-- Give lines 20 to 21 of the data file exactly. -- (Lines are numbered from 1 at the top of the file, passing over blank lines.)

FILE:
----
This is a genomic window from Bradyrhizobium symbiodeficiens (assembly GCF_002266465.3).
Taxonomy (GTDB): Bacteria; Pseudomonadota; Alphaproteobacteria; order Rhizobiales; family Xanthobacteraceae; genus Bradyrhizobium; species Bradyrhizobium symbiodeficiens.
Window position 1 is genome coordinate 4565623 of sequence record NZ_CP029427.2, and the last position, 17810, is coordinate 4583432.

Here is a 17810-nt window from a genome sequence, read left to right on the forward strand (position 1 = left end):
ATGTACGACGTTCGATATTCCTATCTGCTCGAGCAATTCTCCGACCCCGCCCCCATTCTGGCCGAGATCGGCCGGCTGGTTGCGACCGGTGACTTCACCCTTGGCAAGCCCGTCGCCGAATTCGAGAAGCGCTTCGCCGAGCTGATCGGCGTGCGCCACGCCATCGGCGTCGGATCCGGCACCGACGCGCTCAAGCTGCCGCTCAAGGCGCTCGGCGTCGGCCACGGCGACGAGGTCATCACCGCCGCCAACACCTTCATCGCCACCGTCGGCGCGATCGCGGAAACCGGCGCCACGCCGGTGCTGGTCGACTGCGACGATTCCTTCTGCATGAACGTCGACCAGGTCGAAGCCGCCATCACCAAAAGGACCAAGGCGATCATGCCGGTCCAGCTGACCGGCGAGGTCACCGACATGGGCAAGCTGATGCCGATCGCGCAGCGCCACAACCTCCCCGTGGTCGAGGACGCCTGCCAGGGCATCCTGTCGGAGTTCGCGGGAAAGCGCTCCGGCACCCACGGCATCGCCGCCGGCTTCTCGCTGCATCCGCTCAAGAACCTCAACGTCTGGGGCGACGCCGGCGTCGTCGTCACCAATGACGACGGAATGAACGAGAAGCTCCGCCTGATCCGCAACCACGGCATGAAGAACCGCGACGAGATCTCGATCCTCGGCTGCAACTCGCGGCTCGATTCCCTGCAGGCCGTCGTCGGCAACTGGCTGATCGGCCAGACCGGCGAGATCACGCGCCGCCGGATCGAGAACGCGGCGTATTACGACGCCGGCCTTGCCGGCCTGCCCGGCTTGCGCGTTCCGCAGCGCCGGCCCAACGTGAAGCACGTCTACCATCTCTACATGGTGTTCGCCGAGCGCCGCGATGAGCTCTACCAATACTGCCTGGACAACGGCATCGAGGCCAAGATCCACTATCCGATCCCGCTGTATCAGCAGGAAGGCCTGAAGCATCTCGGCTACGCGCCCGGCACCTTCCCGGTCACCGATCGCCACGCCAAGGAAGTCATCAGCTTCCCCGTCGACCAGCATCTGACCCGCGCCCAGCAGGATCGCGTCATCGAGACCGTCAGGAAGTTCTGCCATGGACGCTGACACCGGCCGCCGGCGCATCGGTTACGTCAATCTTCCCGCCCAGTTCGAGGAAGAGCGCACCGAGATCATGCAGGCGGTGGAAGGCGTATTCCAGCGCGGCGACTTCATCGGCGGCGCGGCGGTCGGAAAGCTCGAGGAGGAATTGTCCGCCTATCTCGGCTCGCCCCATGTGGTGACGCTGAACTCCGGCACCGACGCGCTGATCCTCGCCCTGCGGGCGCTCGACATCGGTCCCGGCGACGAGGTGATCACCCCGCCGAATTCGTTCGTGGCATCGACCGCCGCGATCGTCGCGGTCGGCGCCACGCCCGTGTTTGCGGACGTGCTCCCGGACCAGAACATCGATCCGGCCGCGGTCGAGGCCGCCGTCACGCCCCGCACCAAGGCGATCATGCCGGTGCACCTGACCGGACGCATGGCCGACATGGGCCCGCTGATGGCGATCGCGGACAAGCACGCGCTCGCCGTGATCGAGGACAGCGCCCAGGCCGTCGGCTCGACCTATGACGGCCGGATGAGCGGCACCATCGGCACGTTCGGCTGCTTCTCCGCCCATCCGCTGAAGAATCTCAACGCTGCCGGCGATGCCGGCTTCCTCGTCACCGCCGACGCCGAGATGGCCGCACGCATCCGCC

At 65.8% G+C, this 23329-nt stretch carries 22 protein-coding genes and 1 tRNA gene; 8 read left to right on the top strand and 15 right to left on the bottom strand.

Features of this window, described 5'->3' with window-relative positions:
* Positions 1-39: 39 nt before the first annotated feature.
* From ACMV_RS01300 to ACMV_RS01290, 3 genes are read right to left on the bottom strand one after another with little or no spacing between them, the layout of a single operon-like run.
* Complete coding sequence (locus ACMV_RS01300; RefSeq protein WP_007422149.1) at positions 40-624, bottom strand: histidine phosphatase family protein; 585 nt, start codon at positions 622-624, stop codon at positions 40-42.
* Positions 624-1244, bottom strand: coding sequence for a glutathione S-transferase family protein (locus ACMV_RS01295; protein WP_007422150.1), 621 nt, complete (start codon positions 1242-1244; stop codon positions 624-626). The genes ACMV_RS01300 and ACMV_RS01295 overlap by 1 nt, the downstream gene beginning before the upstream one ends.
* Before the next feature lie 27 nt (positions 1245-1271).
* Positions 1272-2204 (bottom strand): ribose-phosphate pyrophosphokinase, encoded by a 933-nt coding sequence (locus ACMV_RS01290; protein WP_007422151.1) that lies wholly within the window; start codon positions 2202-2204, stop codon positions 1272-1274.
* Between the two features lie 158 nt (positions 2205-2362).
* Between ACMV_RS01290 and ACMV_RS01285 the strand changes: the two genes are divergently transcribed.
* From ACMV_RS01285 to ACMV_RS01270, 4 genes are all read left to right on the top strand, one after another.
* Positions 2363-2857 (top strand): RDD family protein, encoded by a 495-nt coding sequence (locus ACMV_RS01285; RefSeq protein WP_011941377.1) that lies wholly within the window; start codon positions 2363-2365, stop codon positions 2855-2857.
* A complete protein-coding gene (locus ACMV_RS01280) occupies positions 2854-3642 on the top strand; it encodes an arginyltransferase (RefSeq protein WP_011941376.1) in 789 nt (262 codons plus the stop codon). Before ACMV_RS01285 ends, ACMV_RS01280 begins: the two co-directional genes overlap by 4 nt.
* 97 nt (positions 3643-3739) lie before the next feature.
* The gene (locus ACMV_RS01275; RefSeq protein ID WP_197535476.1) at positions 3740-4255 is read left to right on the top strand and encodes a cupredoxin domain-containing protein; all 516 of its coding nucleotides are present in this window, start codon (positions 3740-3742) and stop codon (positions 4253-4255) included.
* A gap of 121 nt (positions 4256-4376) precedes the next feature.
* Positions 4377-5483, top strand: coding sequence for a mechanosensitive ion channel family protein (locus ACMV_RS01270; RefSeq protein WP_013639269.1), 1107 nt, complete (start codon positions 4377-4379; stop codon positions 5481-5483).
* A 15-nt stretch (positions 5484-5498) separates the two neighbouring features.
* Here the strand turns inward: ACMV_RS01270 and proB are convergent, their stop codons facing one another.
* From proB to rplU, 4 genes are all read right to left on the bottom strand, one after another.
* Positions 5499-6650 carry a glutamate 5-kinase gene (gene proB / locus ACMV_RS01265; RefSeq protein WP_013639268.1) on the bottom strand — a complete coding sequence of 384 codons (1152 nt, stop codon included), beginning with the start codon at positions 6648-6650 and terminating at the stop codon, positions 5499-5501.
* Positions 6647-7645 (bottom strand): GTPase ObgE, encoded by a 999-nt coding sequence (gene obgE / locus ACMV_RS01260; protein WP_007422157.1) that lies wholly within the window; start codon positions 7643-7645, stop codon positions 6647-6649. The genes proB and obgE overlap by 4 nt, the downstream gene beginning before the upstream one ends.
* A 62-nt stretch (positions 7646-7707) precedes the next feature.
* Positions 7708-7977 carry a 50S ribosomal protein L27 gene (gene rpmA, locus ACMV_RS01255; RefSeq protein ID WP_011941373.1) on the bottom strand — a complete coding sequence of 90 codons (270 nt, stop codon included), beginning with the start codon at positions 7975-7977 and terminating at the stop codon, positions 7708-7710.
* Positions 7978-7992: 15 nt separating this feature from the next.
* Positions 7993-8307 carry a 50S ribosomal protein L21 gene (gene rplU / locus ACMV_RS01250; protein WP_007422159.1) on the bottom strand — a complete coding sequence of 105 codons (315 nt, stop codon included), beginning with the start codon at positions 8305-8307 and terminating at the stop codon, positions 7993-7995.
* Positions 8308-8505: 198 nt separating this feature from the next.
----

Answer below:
* The gene (locus ACMV_RS01275; RefSeq protein ID WP_197535476.1) at positions 3740-4255 is read left to right on the top strand and encodes a cupredoxin domain-containing protein; all 516 of its coding nucleotides are present in this window, start codon (positions 3740-3742) and stop codon (positions 4253-4255) included.
* A gap of 121 nt (positions 4256-4376) precedes the next feature.